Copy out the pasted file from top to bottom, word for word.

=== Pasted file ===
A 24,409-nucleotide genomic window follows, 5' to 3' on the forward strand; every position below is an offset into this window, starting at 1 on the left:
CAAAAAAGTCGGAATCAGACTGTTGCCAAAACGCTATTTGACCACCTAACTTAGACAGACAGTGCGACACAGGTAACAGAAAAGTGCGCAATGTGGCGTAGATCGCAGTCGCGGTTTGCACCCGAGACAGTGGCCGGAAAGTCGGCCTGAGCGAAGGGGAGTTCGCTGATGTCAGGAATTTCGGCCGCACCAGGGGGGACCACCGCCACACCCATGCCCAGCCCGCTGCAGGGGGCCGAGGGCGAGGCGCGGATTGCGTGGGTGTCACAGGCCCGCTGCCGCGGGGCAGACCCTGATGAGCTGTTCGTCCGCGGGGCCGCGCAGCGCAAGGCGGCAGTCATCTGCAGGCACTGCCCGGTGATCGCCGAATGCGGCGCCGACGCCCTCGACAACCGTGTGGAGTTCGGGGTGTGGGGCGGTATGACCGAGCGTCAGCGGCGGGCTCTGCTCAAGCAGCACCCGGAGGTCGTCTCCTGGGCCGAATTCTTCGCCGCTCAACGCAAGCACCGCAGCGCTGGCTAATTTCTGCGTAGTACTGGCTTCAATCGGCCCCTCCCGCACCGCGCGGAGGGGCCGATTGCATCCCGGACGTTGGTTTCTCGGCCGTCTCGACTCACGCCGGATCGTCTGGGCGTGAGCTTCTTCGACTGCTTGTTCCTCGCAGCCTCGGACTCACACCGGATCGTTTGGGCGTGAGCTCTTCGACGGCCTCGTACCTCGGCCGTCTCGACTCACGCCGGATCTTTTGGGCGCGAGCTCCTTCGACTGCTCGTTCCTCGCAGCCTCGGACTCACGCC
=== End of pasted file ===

A 24,409-nucleotide genomic window follows, 5' to 3' on the forward strand; every position below is an offset into this window, starting at 1 on the left:
CAAAAAAGTCGGAATCAGACTGTTGCCAAAACGCTATTTGACCACCTAACTTAGACAGACAGTGCGACACAGGTAACAGAAAAGTGCGCAATGTGGCGTAGATCGCAGTCGCGGTTTGCACCCGAGACAGTGGCCGGAAAGTCGGCCTGAGCGAAGGGGAGTTCGCTGATGTCAGGAATTTCGGCCGCACCAGGGGGGACCACCGCCACACCCATGCCCAGCCCGCTGCAGGGGGCCGAGGGCGAGGCGCGGATTGCGTGGGTGTCACAGGCCCGCTGCCGCGGGGCAGACCCTGATGAGCTGTTCGTCCGCGGGGCCGCGCAGCGCAAGGCGGCAGTCATCTGCAGGCACTGCCCGGTGATCGCCGAATGCGGCGCCGACGCCCTCGACAACCGTGTGGAGTTCGGGGTGTGGGGCGGTATGACCGAGCGTCAGCGGCGGGCTCTGCTCAAGCAGCACCCGGAGGTCGTCTCCTGGGCCGAATTCTTCGCCGCTCAACGCAAGCACCGCAGCGCTGGCTAATTTCTGCGTAGTACTGGCTTCAATCGGCCCCTCCCGCACCGCGCGGAGGGGCCGATTGCATCCCGGACGTTGGTTTCTCGGCCGTCTCGACTCACGCCGGATCGTCTGGGCGTGAGCTTCTTCGACTGCTTGTTCCTCGCAGCCTCGGACTCACACCGGATCGTTTGGGCGTGAGCTCTTCGACGGCCTCGTACCTCGGCCGTCTCGACTCACGCCGGATCTTTTGGGCGCGAGCTCCTTCGACTGCTCGTTCCTCGCAGCCTCGGACTCACGCC